bowl of  turbulent landscape of roaring, smoking fumaroles (steam and volcanic-gas vents), thumping mud
pots, boiling pools, sizzling “frying pans” (shallow, vigorously boiling pools of clear water), steam vents, pseudo-
geysers and steaming ground with sulfuric gas (the gas that makes rotten eggs smell). This photo is taken at
the rim of the 16-acre bowl and looking down into the bowl. It is a view from the rim at the end of the hiking
A picture of me (Sing Lin) on the boardwalk in Bumpass Hell. This photo is taken by May Lee.
Clear, green pool, at the east edge of the Bumpass Hell basin.
The 3-mile round-trip hiking trail on mountain slope between parking lot and Bumpass Hell at about 8,000 foot
The 3-mile round-trip hiking trail between parking lot and Bumpass Hell in August. It is rocky and narrow in
places with steep rocky slope on both sides. Elevation change is minimal in this 3-mile round trip hiking trail.
The round trip hiking takes about 2 hours.
Be advised that in most years, this trail, and hence Bumpass Hell at 8,000-foot elevation, is not accessible
until early July due to snow and ice coverage. Several visitors indicated that when they came in June, this trail
was closed due to snow and ice coverage.
The amazing sunset view with reflection of the pink Chaos Crags over the beautiful Manzanita Lake in
Lassen Volcanic National Park.

This photo is taken by May Lee.
美麗的 Manzanita Lake 是在 Lassen Volcanic National Park 中最知名的湖,他就在北

The beautiful Manzanita Lake near the junction of Hwy 89 and Hwy 44 near the north entrance of this
national park. It has a popular campground (just next to the visitor center and museum) on its banks
for boating, fishing, picnic, camping and RV's.
Fantastic sunset view of the pink Chaos Crags near Manzanita Lake. It is the youngest group of lava domes in
Lassen Volcanic National Park, California, having been formed as five pink dacite domes 1,100-1,000 years
ago and its peak elevation is at 8,503 ft. The cluster of domes is located north of Lassen Peak. From the base
of the crags and extending toward the northwest corner of the park is Chaos Jumbles, a cold rock avalanche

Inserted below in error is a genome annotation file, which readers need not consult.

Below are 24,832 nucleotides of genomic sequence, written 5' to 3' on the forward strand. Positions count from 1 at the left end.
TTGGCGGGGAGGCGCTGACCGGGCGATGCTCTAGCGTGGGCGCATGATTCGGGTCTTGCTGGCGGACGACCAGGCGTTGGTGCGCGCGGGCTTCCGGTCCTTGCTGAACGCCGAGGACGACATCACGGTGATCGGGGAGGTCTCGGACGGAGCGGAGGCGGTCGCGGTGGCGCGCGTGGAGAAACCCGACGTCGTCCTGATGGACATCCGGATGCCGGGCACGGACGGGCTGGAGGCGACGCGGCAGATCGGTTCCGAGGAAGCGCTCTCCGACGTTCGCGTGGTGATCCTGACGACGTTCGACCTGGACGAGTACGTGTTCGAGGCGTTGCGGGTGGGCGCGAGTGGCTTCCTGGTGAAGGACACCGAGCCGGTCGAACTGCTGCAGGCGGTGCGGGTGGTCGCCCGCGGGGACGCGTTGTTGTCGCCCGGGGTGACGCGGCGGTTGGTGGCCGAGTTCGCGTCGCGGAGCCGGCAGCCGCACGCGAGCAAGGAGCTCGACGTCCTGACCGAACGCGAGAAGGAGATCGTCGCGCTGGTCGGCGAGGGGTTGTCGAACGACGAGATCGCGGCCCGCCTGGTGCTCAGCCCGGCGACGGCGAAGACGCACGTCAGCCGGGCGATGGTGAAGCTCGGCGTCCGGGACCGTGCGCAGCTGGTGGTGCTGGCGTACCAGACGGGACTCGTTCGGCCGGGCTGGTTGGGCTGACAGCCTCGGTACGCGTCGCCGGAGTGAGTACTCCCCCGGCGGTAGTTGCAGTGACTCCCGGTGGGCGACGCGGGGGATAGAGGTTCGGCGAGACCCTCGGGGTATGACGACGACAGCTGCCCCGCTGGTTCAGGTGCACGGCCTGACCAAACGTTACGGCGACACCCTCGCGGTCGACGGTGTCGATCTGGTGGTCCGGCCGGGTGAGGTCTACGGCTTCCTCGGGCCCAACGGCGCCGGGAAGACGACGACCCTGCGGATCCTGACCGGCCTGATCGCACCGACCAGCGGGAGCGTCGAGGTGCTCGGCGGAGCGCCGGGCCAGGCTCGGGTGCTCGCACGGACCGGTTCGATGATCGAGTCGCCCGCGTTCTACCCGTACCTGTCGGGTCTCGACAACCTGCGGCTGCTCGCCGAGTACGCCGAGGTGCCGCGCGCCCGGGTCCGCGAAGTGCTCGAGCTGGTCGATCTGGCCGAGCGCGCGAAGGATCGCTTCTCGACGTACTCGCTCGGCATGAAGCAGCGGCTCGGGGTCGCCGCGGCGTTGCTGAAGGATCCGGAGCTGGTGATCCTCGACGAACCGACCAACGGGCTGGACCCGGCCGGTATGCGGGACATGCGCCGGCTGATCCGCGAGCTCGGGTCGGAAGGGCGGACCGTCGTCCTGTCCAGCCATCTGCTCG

which undermined Chaos Crags' northwest slope 300 years ago. Riding on a cushion of compressed air, the
rock debris traveled at about 100 miles per hour (160 km/h), flattened the forest before it, and dammed
Manzanita Creek, forming Manzanita Lake.

This photo is taken by May Lee.
A chipmunk and a bird in Lassen Volcanic National Park. Despite the desolate looking scenery, wildlife abounds
here. Not only was this a great park to explore volcanic geology, but it was filled with plenty of wildlife. Lots of
wildlife like deers, black bears, bats, eagles and hawks.

This photos is taken by May Lee.
Gorgeous Lassen Peak at peak elevation of 10,457 feet is the crown jewel of this national park. Considered
the world's largest plug dome volcano, this plug dome rises 2,000 feet to an elevation of 10,457 feet.

For people in good shape, this 2,000-ft plug dome is a harder, steeper hike with a series of switchbacks for
which the hiker should probably allow 4-6 hours.  The top affords some spectacular views for hikers.

Lassen Volcanic National Park is one of the few volcanic regions that has all four types of volcanoes - cinder
cone, composite, plug dome and shield. The most recent eruption was on May 14, 1915. The various peaks in
this national park were all part of a larger caldera, and all the types of volcanoes that exist can be seen in this
national park.

This photo is taken by May Lee.
The Lassen area is rich with lush forests and meadows, rushing mountain streams, soaring mountain vistas,
tranquil lakes, seasonal wildflowers and a wide variety of wildlife.

This photo is taken by May Lee.
Brokeoff Mountain is the second highest peak in Lassen Volcanic National Park. It was once part of a much
larger composite volcano or Stratovolcano, called Brokeoff Volcano, that towered 11,000 feet, or 1,000 feet
above the current Lassen Peak and looked similar to Mount Shasta about half million years ago. A combination
of continued hydrothermal activity and erosion, particularly by glaciers during ice ages, removed the central
cone of the volcano, leaving a large caldera. Brokeoff Mountain is one of several peaks of this remnants

A fantastic panorama from the summit of 9,235 foot Brokeoff Mountain can be seen at the following website: